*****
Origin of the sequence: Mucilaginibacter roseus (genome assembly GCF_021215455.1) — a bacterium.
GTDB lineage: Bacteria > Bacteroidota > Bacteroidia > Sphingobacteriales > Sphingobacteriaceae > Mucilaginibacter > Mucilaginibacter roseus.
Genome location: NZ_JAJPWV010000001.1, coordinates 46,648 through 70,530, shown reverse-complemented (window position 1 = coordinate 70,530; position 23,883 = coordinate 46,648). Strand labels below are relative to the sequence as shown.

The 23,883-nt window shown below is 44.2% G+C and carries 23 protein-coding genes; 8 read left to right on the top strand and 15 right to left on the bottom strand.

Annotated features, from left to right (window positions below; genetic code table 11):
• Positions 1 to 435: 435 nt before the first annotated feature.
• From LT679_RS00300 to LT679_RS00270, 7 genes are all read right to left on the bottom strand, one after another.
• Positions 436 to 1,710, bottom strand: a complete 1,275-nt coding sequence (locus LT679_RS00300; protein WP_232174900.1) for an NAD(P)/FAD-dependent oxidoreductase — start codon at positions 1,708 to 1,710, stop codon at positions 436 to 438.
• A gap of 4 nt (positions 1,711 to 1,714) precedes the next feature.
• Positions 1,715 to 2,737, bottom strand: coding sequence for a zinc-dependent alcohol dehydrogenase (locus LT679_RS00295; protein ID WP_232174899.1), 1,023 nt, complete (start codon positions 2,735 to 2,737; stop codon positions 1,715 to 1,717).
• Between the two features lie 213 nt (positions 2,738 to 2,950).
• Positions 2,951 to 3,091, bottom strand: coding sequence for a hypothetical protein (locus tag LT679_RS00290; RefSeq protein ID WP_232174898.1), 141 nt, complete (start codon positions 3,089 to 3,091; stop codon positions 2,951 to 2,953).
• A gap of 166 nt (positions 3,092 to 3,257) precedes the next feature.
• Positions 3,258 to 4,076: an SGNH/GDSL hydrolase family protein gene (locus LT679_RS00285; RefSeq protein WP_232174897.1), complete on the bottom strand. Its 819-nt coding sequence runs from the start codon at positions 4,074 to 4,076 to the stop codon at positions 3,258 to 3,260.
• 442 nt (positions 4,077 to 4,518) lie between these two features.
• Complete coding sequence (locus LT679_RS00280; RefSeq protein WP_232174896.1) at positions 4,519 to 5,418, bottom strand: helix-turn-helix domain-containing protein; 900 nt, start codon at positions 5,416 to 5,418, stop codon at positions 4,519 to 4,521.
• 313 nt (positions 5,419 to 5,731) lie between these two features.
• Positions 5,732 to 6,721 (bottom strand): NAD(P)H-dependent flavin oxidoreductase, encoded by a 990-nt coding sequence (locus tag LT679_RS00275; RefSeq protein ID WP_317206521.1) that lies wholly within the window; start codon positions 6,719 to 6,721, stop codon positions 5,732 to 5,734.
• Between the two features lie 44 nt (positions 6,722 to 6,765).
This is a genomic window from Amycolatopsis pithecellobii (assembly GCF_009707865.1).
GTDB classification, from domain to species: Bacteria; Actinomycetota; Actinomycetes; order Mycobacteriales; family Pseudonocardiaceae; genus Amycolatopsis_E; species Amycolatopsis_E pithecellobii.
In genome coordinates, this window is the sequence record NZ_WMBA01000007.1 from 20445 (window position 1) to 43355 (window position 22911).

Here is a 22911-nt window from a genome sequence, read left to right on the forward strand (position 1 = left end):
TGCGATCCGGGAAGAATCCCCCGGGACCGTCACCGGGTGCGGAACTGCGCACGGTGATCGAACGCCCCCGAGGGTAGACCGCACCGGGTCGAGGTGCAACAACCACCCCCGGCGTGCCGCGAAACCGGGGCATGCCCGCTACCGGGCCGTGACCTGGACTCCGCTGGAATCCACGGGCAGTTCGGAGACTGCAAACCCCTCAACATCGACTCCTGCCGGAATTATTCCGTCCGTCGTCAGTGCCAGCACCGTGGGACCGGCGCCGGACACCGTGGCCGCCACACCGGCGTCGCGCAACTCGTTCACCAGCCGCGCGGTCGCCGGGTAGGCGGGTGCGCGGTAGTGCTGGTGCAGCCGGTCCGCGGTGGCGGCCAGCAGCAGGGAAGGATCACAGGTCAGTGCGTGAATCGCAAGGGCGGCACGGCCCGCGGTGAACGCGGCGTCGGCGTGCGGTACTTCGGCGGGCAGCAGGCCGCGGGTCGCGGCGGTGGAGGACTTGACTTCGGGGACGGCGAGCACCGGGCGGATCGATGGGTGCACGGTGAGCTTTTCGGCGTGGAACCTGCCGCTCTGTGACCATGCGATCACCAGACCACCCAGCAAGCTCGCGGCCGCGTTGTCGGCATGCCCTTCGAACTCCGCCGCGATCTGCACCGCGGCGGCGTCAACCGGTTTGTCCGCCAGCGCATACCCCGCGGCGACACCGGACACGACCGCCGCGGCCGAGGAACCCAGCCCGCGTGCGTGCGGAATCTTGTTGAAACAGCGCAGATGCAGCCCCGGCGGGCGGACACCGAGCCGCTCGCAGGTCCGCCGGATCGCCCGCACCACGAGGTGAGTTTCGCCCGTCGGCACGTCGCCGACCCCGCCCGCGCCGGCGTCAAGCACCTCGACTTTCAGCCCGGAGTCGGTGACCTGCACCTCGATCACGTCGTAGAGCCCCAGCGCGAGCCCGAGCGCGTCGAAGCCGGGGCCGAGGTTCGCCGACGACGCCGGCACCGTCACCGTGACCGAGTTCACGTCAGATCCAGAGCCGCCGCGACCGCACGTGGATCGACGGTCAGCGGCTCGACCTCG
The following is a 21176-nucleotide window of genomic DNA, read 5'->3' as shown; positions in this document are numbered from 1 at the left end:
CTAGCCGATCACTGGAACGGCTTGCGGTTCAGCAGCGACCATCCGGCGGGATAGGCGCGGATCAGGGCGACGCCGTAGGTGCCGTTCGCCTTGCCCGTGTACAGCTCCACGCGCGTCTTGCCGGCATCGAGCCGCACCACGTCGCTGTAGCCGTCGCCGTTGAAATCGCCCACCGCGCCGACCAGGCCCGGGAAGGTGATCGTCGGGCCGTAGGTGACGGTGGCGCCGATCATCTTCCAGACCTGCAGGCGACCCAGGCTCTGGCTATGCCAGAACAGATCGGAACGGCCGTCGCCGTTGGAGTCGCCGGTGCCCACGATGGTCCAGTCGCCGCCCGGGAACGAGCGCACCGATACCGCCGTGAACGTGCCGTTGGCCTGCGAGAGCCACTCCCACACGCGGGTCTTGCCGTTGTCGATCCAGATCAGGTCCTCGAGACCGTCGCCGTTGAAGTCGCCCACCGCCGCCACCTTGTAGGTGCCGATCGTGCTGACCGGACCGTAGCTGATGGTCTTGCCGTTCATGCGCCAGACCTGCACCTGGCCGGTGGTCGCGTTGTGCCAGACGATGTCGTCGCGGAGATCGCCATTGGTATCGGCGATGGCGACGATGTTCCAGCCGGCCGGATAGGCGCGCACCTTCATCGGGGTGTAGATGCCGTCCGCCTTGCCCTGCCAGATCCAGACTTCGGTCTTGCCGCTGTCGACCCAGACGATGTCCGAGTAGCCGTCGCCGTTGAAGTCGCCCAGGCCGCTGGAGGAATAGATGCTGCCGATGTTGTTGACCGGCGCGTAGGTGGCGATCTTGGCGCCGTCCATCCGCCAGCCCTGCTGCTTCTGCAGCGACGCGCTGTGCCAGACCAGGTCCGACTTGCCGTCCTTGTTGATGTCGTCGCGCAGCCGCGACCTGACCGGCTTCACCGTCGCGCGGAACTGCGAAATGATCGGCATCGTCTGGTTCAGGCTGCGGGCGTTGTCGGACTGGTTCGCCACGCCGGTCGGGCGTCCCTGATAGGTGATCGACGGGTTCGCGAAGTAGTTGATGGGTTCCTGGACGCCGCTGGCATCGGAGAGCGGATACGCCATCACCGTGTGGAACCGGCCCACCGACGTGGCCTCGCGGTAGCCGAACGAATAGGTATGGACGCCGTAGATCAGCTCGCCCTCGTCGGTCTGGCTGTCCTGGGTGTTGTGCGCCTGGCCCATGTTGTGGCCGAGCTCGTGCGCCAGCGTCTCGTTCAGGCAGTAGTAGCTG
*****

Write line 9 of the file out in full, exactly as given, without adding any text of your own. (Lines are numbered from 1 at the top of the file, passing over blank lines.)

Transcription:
• A gap of 4 nt (positions 1,711 to 1,714) precedes the next feature.